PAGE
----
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What is Data Mapping?

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insightsoftware is a global provider of reporting, analytics, and performance management solutions, empowering organizations to unlock business data and transform the way finance and data teams operate.

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The quick and dirty definition of data mapping is the process of connecting different types of data from various data sources. Data mapping is essential for integration, migration, and transformation of different data sets; it allows you to improve your data quality by preventing duplications and redundancies in your data fields.

Data mapping is a crucial step in data modeling and can help organizations achieve their business goals by enabling data integration, migration, transformation, and quality. It is a complex and challenging task that requires careful planning, analysis, and execution. This field guide to data mapping will explore how data mapping connects volumes of data for enhanced decision-making.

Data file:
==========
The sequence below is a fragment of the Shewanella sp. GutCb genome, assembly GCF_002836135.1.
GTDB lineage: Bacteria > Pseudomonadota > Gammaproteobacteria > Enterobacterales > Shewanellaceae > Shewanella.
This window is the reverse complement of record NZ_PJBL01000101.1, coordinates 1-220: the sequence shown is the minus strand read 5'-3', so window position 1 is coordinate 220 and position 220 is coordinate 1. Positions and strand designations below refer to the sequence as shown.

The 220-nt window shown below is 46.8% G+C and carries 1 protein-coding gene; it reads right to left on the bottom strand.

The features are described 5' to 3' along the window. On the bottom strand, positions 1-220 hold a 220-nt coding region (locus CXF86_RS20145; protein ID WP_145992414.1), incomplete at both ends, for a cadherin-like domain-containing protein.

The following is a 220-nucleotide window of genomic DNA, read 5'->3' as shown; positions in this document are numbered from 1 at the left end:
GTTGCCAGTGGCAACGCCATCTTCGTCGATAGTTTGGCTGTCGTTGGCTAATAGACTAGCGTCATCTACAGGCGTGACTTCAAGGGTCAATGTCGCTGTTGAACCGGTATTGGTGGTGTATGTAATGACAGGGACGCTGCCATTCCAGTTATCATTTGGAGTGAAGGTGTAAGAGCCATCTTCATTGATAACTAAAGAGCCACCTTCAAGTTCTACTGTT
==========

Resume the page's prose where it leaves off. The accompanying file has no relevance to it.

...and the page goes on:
Why Data Mapping is Important

Data mapping is a critical element of any data management initiative, such as data integration, data migration, data transformation, data warehousing, or automation. Data mapping helps standardize, visualize, and understand data across different systems and applications.

Data mapping is important for several reasons. First, it reduces the potential for errors and inconsistencies in data movement and transformation. Second, it enables the smooth flow of data through different stages of ETL (Extract, Transform, Load) workflow. Third, it supports data-driven decision making by providing a holistic view and context for data analysis. Finally, it helps comply with data privacy regulations by identifying key data sources and personnel responsible for them.

What Does Data Mapping Involve?

At its core, data mapping involves establishing a connection between data elements across various sources and target data systems. This process ensures that data is correctly and meaningfully transferred, transformed, or utilized across different platforms or applications.

Key aspects of data mapping include:

  • Source-to-target alignment
  • Field-level correspondence
  • Data transformation rules
  • Data relationship understanding